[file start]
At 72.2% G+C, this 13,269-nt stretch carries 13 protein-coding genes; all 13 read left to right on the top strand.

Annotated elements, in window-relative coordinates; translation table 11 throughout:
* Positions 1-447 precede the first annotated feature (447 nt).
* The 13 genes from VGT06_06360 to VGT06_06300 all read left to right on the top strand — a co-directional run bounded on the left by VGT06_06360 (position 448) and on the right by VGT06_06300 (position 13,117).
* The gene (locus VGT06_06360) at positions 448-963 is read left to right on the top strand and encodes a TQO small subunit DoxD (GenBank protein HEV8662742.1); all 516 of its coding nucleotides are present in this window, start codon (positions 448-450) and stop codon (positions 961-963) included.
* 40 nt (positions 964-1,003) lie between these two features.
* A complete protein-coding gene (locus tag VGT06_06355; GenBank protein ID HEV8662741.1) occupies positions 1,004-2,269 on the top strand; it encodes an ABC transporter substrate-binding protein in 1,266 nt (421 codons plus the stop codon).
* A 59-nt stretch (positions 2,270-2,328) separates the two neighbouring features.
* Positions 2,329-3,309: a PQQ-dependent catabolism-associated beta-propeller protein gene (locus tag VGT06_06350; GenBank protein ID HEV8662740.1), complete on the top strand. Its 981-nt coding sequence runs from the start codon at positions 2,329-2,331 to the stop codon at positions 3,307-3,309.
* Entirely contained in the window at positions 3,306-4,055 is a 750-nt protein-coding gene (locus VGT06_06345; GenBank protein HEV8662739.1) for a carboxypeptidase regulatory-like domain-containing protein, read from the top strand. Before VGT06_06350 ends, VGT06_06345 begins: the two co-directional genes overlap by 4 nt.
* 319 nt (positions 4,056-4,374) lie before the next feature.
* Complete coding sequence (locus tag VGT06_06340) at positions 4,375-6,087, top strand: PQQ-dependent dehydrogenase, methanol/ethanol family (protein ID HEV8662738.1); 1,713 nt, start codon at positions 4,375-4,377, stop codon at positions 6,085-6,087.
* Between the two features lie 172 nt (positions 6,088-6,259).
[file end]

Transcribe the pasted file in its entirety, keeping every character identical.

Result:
At 72.2% G+C, this 13,269-nt stretch carries 13 protein-coding genes; all 13 read left to right on the top strand.

Annotated elements, in window-relative coordinates; translation table 11 throughout:
* Positions 1-447 precede the first annotated feature (447 nt).
* The 13 genes from VGT06_06360 to VGT06_06300 all read left to right on the top strand — a co-directional run bounded on the left by VGT06_06360 (position 448) and on the right by VGT06_06300 (position 13,117).
* The gene (locus VGT06_06360) at positions 448-963 is read left to right on the top strand and encodes a TQO small subunit DoxD (GenBank protein HEV8662742.1); all 516 of its coding nucleotides are present in this window, start codon (positions 448-450) and stop codon (positions 961-963) included.
* 40 nt (positions 964-1,003) lie between these two features.
* A complete protein-coding gene (locus tag VGT06_06355; GenBank protein ID HEV8662741.1) occupies positions 1,004-2,269 on the top strand; it encodes an ABC transporter substrate-binding protein in 1,266 nt (421 codons plus the stop codon).
* A 59-nt stretch (positions 2,270-2,328) separates the two neighbouring features.
* Positions 2,329-3,309: a PQQ-dependent catabolism-associated beta-propeller protein gene (locus tag VGT06_06350; GenBank protein ID HEV8662740.1), complete on the top strand. Its 981-nt coding sequence runs from the start codon at positions 2,329-2,331 to the stop codon at positions 3,307-3,309.
* Entirely contained in the window at positions 3,306-4,055 is a 750-nt protein-coding gene (locus VGT06_06345; GenBank protein HEV8662739.1) for a carboxypeptidase regulatory-like domain-containing protein, read from the top strand. Before VGT06_06350 ends, VGT06_06345 begins: the two co-directional genes overlap by 4 nt.
* 319 nt (positions 4,056-4,374) lie before the next feature.
* Complete coding sequence (locus tag VGT06_06340) at positions 4,375-6,087, top strand: PQQ-dependent dehydrogenase, methanol/ethanol family (protein ID HEV8662738.1); 1,713 nt, start codon at positions 4,375-4,377, stop codon at positions 6,085-6,087.
* Between the two features lie 172 nt (positions 6,088-6,259).